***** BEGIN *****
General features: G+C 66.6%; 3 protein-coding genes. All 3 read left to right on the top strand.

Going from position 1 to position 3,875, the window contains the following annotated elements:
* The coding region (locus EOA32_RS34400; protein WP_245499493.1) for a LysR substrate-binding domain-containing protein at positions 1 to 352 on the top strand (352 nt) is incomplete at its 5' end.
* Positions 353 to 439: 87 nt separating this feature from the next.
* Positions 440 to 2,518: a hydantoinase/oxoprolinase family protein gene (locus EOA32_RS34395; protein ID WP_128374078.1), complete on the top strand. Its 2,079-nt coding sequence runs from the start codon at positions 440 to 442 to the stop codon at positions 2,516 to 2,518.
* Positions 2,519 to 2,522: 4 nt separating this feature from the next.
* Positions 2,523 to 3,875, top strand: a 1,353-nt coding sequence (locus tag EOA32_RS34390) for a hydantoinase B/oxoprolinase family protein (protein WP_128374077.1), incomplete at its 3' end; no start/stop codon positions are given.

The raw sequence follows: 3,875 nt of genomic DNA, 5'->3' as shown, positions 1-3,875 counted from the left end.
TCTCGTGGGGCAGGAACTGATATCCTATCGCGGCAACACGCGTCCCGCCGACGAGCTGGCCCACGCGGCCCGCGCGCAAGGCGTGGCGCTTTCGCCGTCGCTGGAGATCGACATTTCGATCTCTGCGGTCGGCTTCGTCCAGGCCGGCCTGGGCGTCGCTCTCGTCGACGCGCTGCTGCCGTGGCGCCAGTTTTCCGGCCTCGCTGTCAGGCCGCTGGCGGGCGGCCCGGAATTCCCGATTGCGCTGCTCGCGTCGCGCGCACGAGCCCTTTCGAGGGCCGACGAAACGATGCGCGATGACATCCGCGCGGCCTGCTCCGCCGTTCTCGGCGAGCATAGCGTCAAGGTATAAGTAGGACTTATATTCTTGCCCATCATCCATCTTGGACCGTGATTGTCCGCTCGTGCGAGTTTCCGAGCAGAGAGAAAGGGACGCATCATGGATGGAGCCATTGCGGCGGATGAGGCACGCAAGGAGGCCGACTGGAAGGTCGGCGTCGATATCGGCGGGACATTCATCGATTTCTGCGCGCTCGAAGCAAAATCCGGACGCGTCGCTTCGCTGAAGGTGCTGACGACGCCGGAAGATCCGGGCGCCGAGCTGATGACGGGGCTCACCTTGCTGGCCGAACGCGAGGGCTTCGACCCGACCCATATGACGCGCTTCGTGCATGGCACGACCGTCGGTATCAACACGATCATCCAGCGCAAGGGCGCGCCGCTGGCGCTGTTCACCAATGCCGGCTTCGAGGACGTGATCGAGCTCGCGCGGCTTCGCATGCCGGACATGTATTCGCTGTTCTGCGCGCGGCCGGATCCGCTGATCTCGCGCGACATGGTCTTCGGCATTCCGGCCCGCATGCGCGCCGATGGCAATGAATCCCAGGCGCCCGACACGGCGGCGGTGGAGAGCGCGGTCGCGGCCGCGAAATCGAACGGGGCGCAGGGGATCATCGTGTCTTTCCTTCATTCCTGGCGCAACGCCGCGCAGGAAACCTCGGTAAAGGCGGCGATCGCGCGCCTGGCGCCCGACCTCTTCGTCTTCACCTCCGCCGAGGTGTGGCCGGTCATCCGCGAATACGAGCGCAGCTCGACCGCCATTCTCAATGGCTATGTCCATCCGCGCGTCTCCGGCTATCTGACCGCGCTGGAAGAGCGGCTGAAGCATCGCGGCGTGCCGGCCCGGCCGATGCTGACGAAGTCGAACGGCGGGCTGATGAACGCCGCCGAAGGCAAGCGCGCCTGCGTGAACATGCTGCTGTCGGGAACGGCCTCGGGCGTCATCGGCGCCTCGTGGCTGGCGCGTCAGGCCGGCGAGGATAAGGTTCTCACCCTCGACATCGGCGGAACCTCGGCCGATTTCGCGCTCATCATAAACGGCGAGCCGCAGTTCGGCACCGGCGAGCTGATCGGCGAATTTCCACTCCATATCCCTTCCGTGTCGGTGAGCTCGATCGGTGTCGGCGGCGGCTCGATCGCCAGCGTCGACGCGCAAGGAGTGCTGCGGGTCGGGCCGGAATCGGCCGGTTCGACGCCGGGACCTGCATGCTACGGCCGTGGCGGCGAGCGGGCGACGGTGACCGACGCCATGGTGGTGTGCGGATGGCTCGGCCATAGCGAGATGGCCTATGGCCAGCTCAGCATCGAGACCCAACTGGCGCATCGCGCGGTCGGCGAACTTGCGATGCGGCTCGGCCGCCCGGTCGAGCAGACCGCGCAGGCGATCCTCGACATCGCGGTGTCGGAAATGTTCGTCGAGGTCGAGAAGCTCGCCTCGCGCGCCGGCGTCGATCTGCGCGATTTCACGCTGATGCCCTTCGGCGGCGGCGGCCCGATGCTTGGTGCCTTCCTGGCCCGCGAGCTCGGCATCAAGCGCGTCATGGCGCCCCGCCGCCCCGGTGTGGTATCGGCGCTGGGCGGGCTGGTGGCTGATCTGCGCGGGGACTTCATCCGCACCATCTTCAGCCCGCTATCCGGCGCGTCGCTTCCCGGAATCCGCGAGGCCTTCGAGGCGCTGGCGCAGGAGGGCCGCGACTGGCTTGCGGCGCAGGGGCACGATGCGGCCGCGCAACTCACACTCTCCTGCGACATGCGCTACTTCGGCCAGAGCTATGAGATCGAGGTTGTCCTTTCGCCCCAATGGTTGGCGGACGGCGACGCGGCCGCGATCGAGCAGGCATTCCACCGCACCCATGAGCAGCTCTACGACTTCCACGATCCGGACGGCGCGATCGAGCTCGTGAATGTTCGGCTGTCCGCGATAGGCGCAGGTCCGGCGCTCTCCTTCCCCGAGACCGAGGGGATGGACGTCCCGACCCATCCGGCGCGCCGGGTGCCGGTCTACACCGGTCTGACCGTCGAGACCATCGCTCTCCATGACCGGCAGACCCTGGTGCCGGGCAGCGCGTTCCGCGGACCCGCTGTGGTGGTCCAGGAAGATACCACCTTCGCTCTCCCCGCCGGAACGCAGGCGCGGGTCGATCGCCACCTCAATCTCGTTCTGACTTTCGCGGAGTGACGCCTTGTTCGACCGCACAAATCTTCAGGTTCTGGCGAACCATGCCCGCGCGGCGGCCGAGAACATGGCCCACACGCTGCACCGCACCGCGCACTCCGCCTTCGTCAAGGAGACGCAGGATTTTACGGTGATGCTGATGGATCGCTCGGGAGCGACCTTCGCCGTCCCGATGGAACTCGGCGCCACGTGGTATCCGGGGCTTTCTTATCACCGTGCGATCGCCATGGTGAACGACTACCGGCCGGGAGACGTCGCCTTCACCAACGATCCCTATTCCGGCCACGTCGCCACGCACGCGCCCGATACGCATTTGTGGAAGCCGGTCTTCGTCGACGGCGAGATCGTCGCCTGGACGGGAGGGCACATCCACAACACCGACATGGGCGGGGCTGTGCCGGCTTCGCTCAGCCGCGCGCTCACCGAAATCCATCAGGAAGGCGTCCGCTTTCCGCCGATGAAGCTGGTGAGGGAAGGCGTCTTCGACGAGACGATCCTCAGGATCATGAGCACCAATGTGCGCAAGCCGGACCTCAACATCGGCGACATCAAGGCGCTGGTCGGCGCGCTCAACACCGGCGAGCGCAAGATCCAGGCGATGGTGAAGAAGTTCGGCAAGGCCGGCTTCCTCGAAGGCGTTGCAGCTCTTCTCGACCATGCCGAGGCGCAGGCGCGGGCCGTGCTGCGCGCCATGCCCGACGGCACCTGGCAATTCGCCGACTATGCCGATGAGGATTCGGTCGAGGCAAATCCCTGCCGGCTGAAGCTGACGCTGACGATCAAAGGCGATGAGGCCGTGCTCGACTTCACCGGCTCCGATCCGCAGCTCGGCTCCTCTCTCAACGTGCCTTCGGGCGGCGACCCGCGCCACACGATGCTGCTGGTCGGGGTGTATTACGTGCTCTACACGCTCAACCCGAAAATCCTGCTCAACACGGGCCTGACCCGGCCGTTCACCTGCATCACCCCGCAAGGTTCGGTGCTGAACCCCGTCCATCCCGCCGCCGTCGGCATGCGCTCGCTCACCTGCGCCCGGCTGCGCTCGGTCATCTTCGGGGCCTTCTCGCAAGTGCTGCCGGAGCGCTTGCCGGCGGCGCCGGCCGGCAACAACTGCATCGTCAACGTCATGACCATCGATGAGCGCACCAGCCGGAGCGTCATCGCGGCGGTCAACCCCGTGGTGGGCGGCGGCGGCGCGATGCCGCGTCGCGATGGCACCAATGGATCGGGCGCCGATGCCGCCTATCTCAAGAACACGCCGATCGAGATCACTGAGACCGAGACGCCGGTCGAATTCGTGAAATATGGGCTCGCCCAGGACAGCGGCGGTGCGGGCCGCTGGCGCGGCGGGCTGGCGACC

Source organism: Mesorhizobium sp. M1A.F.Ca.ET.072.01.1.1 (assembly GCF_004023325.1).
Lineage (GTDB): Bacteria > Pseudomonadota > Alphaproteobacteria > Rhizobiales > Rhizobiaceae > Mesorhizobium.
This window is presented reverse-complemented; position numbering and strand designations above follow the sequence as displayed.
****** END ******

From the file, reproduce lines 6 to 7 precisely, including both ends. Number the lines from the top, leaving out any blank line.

* Positions 2,519 to 2,522: 4 nt separating this feature from the next.
* Positions 2,523 to 3,875, top strand: a 1,353-nt coding sequence (locus tag EOA32_RS34390) for a hydantoinase B/oxoprolinase family protein (protein WP_128374077.1), incomplete at its 3' end; no start/stop codon positions are given.